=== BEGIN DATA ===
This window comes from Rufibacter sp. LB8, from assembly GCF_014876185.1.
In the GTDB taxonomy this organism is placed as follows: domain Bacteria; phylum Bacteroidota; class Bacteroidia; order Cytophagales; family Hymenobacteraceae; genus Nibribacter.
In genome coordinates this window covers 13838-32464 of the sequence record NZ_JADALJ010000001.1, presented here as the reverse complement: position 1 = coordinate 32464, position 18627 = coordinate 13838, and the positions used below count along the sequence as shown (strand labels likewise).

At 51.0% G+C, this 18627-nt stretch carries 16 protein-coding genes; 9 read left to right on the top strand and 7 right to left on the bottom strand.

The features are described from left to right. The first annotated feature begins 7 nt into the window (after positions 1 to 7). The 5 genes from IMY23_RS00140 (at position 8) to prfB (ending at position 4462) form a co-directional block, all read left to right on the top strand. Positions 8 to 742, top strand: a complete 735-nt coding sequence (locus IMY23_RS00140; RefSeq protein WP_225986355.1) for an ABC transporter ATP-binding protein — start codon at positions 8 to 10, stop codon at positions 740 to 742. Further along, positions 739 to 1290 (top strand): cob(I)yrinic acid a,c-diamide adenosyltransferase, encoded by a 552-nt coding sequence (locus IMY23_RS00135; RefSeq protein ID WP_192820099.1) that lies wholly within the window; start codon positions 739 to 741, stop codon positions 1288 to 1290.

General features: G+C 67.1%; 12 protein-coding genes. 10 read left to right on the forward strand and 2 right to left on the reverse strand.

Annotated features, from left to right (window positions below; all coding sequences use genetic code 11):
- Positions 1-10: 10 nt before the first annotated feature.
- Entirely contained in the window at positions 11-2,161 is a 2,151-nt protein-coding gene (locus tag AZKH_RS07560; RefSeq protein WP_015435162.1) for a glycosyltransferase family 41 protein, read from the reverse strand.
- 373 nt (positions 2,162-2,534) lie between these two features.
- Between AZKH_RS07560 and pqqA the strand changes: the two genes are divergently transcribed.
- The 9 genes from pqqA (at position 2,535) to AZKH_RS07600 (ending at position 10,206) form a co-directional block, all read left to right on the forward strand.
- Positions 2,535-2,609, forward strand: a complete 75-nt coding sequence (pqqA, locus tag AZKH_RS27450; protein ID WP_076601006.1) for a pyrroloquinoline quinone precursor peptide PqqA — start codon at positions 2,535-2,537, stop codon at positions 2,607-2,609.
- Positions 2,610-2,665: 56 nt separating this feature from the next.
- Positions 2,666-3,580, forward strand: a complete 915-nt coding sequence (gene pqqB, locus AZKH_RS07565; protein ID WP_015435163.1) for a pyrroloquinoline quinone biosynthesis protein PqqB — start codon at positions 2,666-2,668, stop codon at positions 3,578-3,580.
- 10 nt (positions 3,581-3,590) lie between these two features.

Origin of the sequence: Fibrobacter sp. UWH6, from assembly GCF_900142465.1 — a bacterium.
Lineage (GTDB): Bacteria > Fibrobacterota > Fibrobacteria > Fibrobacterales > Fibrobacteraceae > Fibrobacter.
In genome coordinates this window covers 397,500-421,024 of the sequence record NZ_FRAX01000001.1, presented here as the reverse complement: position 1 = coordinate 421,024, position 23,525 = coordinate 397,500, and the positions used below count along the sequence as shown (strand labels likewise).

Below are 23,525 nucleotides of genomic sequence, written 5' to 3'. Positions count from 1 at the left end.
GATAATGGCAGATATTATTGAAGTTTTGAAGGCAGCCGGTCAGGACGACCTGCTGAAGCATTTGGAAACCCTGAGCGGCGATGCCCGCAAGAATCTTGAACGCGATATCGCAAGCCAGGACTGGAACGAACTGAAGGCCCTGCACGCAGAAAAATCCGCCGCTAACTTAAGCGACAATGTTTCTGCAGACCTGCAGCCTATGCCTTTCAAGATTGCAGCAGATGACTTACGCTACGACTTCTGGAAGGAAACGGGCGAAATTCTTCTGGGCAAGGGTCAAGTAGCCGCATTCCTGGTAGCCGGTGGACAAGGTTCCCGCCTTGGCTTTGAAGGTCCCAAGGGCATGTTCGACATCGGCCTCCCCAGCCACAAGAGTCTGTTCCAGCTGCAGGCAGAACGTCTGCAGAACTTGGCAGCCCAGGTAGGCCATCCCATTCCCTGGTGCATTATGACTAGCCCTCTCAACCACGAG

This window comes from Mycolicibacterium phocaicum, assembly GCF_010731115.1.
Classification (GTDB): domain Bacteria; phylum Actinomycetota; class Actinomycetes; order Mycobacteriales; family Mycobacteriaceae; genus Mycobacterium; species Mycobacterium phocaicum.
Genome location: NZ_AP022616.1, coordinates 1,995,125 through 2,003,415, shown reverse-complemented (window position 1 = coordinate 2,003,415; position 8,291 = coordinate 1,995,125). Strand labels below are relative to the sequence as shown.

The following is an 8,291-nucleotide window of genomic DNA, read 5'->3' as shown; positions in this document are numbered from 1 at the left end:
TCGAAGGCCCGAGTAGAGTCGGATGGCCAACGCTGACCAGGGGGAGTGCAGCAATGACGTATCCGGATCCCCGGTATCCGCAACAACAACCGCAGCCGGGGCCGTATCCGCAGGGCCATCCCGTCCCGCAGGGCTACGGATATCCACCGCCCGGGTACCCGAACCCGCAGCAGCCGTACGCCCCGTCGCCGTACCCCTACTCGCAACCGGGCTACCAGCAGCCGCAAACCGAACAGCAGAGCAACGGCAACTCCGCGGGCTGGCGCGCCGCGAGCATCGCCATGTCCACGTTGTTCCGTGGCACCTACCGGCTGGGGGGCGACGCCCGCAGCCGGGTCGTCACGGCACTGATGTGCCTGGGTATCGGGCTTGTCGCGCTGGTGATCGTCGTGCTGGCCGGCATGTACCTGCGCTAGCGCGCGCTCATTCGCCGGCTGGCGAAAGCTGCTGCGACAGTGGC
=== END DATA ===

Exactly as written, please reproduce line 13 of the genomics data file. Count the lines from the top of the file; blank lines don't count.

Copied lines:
- Positions 2,535-2,609, forward strand: a complete 75-nt coding sequence (pqqA, locus tag AZKH_RS27450; protein ID WP_076601006.1) for a pyrroloquinoline quinone precursor peptide PqqA — start codon at positions 2,535-2,537, stop codon at positions 2,607-2,609.